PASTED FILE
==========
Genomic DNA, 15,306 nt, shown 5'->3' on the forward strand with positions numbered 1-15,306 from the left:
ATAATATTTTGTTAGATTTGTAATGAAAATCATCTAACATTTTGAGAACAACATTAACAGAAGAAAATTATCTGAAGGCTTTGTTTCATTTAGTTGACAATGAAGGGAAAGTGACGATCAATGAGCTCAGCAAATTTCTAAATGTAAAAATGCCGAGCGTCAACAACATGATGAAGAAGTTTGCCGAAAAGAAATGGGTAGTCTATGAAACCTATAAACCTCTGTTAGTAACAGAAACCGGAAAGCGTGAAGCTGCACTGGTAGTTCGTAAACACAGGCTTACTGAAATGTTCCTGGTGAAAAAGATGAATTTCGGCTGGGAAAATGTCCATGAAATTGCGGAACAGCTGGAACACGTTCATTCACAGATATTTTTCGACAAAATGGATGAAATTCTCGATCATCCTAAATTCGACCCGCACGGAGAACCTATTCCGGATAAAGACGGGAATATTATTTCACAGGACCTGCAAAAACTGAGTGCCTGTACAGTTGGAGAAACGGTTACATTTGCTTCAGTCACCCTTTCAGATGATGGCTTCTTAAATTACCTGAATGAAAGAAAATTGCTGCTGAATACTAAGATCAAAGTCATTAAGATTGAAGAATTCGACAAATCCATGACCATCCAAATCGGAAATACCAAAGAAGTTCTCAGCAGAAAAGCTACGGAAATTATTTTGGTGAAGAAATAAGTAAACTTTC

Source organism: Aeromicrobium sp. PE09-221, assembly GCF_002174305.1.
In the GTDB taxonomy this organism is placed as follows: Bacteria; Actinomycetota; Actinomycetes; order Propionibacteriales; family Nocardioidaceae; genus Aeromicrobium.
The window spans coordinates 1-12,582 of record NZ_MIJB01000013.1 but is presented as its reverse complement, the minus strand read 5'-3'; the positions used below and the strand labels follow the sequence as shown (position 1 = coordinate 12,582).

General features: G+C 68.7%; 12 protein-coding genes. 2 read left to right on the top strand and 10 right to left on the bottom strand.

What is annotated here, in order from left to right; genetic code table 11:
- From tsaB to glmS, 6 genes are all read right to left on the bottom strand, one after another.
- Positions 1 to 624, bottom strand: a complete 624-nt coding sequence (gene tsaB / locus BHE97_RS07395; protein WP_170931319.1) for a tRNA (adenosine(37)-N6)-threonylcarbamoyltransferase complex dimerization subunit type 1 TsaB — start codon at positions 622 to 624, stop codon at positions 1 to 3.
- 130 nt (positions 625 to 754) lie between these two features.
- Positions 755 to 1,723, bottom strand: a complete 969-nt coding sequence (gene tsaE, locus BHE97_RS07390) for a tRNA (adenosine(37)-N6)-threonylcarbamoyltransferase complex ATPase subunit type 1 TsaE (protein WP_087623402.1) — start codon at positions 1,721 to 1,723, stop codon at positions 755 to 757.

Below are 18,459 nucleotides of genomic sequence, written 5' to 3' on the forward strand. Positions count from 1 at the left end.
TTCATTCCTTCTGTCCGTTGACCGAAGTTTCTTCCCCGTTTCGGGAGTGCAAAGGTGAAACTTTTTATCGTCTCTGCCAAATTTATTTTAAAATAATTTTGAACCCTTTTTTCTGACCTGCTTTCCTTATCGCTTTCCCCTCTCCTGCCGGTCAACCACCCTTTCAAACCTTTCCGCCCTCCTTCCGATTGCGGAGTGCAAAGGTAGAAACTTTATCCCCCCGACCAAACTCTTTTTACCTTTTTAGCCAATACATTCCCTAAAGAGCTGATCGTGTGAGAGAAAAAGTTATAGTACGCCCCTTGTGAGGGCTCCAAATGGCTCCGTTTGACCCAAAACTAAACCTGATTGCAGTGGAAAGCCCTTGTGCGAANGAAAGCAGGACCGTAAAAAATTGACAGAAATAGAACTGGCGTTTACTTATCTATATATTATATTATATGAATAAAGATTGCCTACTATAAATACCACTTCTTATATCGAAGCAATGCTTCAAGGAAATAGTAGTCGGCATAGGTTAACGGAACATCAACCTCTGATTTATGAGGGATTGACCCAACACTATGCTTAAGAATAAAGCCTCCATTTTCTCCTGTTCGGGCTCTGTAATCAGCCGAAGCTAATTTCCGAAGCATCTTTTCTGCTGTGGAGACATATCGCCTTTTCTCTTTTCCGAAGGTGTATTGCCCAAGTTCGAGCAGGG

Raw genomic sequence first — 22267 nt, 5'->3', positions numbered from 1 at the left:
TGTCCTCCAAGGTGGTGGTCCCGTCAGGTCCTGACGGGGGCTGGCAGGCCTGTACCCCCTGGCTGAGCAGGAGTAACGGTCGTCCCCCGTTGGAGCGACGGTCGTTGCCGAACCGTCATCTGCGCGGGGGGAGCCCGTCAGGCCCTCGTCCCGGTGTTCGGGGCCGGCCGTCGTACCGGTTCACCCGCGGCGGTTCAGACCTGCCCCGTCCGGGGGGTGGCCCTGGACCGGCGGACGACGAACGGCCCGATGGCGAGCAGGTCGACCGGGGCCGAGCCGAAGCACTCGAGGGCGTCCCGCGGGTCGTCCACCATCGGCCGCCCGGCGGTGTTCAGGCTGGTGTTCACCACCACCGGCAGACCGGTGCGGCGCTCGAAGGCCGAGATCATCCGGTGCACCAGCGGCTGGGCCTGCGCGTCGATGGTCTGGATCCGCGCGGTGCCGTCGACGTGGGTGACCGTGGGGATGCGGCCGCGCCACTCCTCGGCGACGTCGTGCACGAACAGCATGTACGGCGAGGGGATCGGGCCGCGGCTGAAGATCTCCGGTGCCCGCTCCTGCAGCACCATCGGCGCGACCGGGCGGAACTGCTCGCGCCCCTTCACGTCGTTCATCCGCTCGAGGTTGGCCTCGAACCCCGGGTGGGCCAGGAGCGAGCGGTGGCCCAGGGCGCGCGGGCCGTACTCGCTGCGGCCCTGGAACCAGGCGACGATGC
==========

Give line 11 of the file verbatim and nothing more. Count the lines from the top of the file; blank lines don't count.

- Positions 755 to 1,723, bottom strand: a complete 969-nt coding sequence (gene tsaE, locus BHE97_RS07390) for a tRNA (adenosine(37)-N6)-threonylcarbamoyltransferase complex ATPase subunit type 1 TsaE (protein WP_087623402.1) — start codon at positions 1,721 to 1,723, stop codon at positions 755 to 757.